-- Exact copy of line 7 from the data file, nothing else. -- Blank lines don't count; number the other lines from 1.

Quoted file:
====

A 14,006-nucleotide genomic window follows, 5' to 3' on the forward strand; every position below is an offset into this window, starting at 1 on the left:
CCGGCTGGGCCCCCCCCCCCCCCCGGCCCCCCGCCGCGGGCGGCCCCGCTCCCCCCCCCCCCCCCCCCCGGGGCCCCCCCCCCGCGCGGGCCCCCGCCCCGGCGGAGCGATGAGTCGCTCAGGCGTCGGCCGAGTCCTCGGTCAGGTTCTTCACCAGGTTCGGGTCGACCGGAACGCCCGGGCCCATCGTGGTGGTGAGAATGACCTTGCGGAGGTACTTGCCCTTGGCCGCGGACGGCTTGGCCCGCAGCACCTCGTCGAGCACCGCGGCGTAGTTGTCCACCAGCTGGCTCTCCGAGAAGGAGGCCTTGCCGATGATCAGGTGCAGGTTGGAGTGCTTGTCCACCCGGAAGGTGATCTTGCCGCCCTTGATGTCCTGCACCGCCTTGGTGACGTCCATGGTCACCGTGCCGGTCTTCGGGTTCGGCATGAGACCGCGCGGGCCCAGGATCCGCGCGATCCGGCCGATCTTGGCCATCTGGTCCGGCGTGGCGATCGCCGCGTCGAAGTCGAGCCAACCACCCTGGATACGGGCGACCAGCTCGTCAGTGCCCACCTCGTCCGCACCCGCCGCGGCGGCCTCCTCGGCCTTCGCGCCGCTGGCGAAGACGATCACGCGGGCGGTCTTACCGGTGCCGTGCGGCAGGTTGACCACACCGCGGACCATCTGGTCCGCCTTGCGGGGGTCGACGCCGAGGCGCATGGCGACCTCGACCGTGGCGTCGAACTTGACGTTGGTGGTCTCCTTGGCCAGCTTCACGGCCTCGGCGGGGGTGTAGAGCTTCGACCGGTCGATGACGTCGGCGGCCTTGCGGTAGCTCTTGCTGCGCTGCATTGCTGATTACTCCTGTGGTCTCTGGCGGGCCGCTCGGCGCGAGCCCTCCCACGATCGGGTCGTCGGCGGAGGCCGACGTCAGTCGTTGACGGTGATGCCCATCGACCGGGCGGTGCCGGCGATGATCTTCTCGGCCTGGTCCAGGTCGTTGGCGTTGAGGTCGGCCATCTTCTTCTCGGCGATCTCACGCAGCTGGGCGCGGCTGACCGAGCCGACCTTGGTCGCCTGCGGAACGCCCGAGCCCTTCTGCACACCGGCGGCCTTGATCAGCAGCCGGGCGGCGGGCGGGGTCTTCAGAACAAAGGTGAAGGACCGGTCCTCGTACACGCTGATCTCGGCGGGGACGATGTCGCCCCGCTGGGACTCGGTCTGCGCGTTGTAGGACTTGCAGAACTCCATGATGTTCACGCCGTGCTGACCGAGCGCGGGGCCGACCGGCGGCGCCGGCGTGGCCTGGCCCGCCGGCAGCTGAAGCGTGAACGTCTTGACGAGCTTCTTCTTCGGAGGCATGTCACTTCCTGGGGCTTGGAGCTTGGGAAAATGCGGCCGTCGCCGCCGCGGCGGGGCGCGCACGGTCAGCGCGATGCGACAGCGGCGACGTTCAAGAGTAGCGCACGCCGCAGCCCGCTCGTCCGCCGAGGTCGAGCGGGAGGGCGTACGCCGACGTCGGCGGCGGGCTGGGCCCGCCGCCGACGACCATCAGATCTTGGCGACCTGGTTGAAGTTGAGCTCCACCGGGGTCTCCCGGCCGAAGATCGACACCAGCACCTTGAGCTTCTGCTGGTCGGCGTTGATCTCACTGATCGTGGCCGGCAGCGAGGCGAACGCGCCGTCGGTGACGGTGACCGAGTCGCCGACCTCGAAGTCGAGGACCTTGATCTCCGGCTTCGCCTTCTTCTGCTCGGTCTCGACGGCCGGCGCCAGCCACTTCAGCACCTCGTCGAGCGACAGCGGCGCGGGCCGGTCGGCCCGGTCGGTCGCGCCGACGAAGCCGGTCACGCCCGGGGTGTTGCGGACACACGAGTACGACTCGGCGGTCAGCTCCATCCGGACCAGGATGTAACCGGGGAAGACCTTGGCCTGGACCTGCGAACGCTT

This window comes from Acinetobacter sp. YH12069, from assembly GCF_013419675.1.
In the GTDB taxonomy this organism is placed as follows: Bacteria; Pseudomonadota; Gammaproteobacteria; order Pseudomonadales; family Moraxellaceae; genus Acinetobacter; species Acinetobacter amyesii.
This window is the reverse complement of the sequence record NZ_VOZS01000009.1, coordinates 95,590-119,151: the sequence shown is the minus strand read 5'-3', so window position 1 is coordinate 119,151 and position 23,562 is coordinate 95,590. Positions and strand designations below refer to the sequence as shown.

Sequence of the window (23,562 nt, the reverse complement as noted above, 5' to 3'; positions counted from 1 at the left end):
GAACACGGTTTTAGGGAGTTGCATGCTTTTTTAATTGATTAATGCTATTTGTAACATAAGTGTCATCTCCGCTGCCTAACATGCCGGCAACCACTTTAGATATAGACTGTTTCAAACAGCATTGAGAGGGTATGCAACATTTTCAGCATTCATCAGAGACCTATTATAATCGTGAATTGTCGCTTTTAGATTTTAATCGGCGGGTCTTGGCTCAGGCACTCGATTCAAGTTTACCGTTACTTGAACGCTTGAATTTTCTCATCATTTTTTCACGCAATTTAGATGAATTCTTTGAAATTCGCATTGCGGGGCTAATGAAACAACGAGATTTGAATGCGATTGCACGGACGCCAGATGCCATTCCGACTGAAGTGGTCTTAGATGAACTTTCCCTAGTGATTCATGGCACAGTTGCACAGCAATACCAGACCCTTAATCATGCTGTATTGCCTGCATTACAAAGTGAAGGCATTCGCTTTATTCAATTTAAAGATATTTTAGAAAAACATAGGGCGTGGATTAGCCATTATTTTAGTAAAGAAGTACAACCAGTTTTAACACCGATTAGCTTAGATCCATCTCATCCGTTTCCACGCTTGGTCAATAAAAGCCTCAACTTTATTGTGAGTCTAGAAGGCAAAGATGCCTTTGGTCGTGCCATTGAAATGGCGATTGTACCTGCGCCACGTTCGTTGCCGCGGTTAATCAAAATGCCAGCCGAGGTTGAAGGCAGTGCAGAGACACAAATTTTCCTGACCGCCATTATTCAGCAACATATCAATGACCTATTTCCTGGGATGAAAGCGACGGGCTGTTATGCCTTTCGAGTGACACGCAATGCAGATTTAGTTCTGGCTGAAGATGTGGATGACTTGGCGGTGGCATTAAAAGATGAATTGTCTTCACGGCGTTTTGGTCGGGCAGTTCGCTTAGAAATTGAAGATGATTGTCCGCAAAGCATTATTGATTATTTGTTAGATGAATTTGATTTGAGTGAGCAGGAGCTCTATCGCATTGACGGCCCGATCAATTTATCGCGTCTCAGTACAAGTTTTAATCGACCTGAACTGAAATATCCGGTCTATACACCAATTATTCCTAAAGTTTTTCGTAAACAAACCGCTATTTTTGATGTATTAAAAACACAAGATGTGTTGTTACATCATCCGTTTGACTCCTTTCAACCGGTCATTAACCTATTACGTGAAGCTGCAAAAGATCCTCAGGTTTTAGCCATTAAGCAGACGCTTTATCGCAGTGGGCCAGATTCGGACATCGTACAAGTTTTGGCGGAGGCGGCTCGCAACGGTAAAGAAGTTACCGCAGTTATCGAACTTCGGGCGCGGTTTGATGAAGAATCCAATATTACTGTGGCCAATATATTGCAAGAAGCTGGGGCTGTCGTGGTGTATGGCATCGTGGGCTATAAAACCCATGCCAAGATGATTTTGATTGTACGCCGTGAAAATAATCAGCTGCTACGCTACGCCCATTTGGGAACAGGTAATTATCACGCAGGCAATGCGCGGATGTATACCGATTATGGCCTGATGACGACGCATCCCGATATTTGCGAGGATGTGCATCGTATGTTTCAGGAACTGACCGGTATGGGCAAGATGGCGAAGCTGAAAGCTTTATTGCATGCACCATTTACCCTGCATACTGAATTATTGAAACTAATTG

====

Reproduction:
GAACACGGTTTTAGGGAGTTGCATGCTTTTTTAATTGATTAATGCTATTTGTAACATAAGTGTCATCTCCGCTGCCTAACATGCCGGCAACCACTTTAGATATAGACTGTTTCAAACAGCATTGAGAGGGTATGCAACATTTTCAGCATTCATCAGAGACCTATTATAATCGTGAATTGTCGCTTTTAGATTTTAATCGGCGGGTCTTGGCTCAGGCACTCGATTCAAGTTTACCGTTACTTGAACGCTTGAATTTTCTCATCATTTTTTCACGCAATTTAGATGAATTCTTTGAAATTCGCATTGCGGGGCTAATGAAACAACGAGATTTGAATGCGATTGCACGGACGCCAGATGCCATTCCGACTGAAGTGGTCTTAGATGAACTTTCCCTAGTGATTCATGGCACAGTTGCACAGCAATACCAGACCCTTAATCATGCTGTATTGCCTGCATTACAAAGTGAAGGCATTCGCTTTATTCAATTTAAAGATATTTTAGAAAAACATAGGGCGTGGATTAGCCATTATTTTAGTAAAGAAGTACAACCAGTTTTAACACCGATTAGCTTAGATCCATCTCATCCGTTTCCACGCTTGGTCAATAAAAGCCTCAACTTTATTGTGAGTCTAGAAGGCAAAGATGCCTTTGGTCGTGCCATTGAAATGGCGATTGTACCTGCGCCACGTTCGTTGCCGCGGTTAATCAAAATGCCAGCCGAGGTTGAAGGCAGTGCAGAGACACAAATTTTCCTGACCGCCATTATTCAGCAACATATCAATGACCTATTTCCTGGGATGAAAGCGACGGGCTGTTATGCCTTTCGAGTGACACGCAATGCAGATTTAGTTCTGGCTGAAGATGTGGATGACTTGGCGGTGGCATTAAAAGATGAATTGTCTTCACGGCGTTTTGGTCGGGCAGTTCGCTTAGAAATTGAAGATGATTGTCCGCAAAGCATTATTGATTATTTGTTAGATGAATTTGATTTGAGTGAGCAGGAGCTCTATCGCATTGACGGCCCGATCAATTTATCGCGTCTCAGTACAAGTTTTAATCGACCTGAACTGAAATATCCGGTCTATACACCAATTATTCCTAAAGTTTTTCGTAAACAAACCGCTATTTTTGATGTATTAAAAACACAAGATGTGTTGTTACATCATCCGTTTGACTCCTTTCAACCGGTCATTAACCTATTACGTGAAGCTGCAAAAGATCCTCAGGTTTTAGCCATTAAGCAGACGCTTTATCGCAGTGGGCCAGATTCGGACATCGTACAAGTTTTGGCGGAGGCGGCTCGCAACGGTAAAGAAGTTACCGCAGTTATCGAACTTCGGGCGCGGTTTGATGAAGAATCCAATATTACTGTGGCCAATATATTGCAAGAAGCTGGGGCTGTCGTGGTGTATGGCATCGTGGGCTATAAAACCCATGCCAAGATGATTTTGATTGTACGCCGTGAAAATAATCAGCTGCTACGCTACGCCCATTTGGGAACAGGTAATTATCACGCAGGCAATGCGCGGATGTATACCGATTATGGCCTGATGACGACGCATCCCGATATTTGCGAGGATGTGCATCGTATGTTTCAGGAACTGACCGGTATGGGCAAGATGGCGAAGCTGAAAGCTTTATTGCATGCACCATTTACCCTGCATACTGAATTATTGAAACTAATTG